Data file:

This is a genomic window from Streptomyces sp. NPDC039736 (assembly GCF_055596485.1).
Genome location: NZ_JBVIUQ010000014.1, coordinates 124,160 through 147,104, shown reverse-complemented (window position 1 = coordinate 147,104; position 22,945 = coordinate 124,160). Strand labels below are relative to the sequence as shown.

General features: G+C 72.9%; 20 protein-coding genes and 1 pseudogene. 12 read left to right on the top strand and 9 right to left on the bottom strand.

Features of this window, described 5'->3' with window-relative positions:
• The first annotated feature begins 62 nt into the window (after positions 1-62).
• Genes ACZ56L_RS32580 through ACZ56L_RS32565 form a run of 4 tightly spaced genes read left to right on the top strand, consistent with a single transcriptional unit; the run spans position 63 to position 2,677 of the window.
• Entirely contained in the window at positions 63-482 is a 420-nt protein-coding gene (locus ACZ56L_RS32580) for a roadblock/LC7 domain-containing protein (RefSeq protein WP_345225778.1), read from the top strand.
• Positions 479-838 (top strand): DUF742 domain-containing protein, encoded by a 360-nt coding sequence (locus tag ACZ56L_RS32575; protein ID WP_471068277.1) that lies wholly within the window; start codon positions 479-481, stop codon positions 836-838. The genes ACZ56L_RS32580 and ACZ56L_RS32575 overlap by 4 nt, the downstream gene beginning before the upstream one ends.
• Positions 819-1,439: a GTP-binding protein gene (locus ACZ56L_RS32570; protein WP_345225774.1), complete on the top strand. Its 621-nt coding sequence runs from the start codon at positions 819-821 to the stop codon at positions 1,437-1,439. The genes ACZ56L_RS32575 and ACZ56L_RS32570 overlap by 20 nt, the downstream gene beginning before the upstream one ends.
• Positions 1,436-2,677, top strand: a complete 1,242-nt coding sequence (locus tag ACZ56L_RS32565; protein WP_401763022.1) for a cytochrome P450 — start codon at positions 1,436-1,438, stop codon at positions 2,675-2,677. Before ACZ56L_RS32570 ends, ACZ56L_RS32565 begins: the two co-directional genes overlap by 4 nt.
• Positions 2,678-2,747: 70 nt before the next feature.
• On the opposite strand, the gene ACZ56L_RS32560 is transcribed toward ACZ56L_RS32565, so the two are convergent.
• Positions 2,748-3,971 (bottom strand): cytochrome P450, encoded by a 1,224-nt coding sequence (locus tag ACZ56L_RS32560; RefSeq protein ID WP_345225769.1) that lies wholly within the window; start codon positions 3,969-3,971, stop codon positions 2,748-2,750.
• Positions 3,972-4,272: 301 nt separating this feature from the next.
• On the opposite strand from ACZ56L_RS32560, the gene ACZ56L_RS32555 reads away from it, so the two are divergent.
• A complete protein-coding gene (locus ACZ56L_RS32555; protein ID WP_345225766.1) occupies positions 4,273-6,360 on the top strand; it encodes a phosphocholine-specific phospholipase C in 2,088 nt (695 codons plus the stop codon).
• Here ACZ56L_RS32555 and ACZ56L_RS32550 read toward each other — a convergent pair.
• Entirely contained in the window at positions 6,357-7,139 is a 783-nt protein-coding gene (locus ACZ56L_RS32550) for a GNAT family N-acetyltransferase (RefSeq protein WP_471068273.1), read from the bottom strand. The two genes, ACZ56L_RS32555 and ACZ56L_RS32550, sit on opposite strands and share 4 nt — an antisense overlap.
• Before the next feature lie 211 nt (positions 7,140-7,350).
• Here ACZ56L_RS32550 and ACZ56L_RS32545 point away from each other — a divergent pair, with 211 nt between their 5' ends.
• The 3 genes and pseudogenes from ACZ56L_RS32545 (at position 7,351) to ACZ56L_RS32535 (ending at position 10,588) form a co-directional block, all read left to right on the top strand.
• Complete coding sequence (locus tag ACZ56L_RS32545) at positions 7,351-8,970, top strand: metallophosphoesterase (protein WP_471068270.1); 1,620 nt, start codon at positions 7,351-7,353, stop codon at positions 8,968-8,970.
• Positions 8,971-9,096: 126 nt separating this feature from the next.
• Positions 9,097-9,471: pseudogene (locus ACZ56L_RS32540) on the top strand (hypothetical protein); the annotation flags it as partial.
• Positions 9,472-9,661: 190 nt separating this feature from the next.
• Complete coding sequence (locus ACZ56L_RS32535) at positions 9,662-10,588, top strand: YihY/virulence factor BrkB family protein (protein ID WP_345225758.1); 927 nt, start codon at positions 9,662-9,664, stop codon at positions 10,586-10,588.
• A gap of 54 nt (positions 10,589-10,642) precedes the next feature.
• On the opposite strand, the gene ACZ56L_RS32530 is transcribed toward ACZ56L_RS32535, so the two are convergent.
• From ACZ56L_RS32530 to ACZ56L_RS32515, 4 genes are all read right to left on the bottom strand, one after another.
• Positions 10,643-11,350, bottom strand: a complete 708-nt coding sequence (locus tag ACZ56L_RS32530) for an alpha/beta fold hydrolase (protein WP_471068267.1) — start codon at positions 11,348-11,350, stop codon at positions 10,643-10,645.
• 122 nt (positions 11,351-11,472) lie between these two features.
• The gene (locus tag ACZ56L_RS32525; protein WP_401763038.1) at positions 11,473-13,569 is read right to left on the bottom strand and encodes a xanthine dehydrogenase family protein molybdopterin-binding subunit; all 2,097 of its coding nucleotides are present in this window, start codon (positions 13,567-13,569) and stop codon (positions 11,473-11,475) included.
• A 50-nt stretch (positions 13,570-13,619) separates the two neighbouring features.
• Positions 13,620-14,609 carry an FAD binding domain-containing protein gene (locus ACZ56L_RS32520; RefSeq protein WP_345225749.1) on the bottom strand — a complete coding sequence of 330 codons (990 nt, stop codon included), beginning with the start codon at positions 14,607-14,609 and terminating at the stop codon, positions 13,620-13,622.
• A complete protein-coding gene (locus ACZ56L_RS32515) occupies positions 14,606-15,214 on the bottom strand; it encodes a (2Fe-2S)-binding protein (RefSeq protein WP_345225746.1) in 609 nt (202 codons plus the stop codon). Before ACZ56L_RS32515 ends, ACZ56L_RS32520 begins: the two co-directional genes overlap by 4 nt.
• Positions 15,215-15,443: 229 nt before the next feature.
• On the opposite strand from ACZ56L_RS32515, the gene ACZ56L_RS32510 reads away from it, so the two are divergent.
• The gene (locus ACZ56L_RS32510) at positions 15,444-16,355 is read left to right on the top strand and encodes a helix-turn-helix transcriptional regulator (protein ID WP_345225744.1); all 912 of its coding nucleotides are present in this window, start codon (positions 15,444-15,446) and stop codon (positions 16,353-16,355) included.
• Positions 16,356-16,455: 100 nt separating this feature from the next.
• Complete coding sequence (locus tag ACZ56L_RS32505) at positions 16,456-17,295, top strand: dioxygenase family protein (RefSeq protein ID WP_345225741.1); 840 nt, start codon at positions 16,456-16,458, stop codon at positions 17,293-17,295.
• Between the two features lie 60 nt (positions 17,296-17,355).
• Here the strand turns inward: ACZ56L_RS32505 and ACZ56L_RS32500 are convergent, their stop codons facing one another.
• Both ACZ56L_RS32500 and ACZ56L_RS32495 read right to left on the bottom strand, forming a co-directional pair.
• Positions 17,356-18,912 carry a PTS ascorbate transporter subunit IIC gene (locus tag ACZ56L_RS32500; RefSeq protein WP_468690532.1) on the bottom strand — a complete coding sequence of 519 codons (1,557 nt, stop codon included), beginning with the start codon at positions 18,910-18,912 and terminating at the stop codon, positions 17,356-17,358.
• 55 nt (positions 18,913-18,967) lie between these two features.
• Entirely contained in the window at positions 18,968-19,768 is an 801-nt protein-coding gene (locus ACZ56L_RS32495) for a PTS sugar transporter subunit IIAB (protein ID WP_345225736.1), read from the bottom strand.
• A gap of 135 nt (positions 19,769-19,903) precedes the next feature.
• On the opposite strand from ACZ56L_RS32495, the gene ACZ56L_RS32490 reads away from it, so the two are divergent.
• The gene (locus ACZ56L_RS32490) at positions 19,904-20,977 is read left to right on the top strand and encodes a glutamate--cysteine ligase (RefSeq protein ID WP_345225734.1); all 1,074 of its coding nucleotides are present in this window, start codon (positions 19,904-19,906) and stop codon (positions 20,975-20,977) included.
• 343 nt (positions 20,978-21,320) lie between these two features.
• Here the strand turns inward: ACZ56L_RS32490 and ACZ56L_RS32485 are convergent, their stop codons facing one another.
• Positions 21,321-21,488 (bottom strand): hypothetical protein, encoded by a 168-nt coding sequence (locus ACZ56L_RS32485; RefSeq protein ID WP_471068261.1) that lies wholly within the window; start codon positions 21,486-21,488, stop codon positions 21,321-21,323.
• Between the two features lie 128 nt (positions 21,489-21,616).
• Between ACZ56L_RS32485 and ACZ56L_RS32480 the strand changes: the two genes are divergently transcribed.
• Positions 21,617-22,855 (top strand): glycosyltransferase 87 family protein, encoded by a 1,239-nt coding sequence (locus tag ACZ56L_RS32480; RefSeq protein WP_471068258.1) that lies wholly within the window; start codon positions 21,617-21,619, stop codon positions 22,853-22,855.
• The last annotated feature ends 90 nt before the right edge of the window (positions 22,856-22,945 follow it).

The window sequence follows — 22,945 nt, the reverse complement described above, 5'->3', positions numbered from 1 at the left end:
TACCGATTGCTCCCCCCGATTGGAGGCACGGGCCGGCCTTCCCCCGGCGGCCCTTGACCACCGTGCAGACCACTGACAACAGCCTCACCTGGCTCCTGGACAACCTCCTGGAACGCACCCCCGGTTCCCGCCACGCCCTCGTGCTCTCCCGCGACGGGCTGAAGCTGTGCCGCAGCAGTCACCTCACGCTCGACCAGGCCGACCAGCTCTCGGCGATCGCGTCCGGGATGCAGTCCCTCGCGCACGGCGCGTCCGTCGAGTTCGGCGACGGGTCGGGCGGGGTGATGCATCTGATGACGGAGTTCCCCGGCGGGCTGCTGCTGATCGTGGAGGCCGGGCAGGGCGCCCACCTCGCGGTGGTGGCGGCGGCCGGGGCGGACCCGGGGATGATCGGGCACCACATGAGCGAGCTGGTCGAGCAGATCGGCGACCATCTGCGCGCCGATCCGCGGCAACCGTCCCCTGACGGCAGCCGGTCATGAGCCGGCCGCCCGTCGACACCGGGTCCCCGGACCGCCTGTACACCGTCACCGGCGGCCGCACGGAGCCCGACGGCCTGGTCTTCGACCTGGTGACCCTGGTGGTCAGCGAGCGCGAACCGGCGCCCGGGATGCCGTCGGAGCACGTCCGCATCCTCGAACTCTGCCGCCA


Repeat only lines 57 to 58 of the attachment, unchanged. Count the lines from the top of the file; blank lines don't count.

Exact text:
The window sequence follows — 22,945 nt, the reverse complement described above, 5'->3', positions numbered from 1 at the left end:
TACCGATTGCTCCCCCCGATTGGAGGCACGGGCCGGCCTTCCCCCGGCGGCCCTTGACCACCGTGCAGACCACTGACAACAGCCTCACCTGGCTCCTGGACAACCTCCTGGAACGCACCCCCGGTTCCCGCCACGCCCTCGTGCTCTCCCGCGACGGGCTGAAGCTGTGCCGCAGCAGTCACCTCACGCTCGACCAGGCCGACCAGCTCTCGGCGATCGCGTCCGGGATGCAGTCCCTCGCGCACGGCGCGTCCGTCGAGTTCGGCGACGGGTCGGGCGGGGTGATGCATCTGATGACGGAGTTCCCCGGCGGGCTGCTGCTGATCGTGGAGGCCGGGCAGGGCGCCCACCTCGCGGTGGTGGCGGCGGCCGGGGCGGACCCGGGGATGATCGGGCACCACATGAGCGAGCTGGTCGAGCAGATCGGCGACCATCTGCGCGCCGATCCGCGGCAACCGTCCCCTGACGGCAGCCGGTCATGAGCCGGCCGCCCGTCGACACCGGGTCCCCGGACCGCCTGTACACCGTCACCGGCGGCCGCACGGAGCCCGACGGCCTGGTCTTCGACCTGGTGACCCTGGTGGTCAGCGAGCGCGAACCGGCGCCCGGGATGCCGTCGGAGCACGTCCGCATCCTCGAACTCTGCCGCCA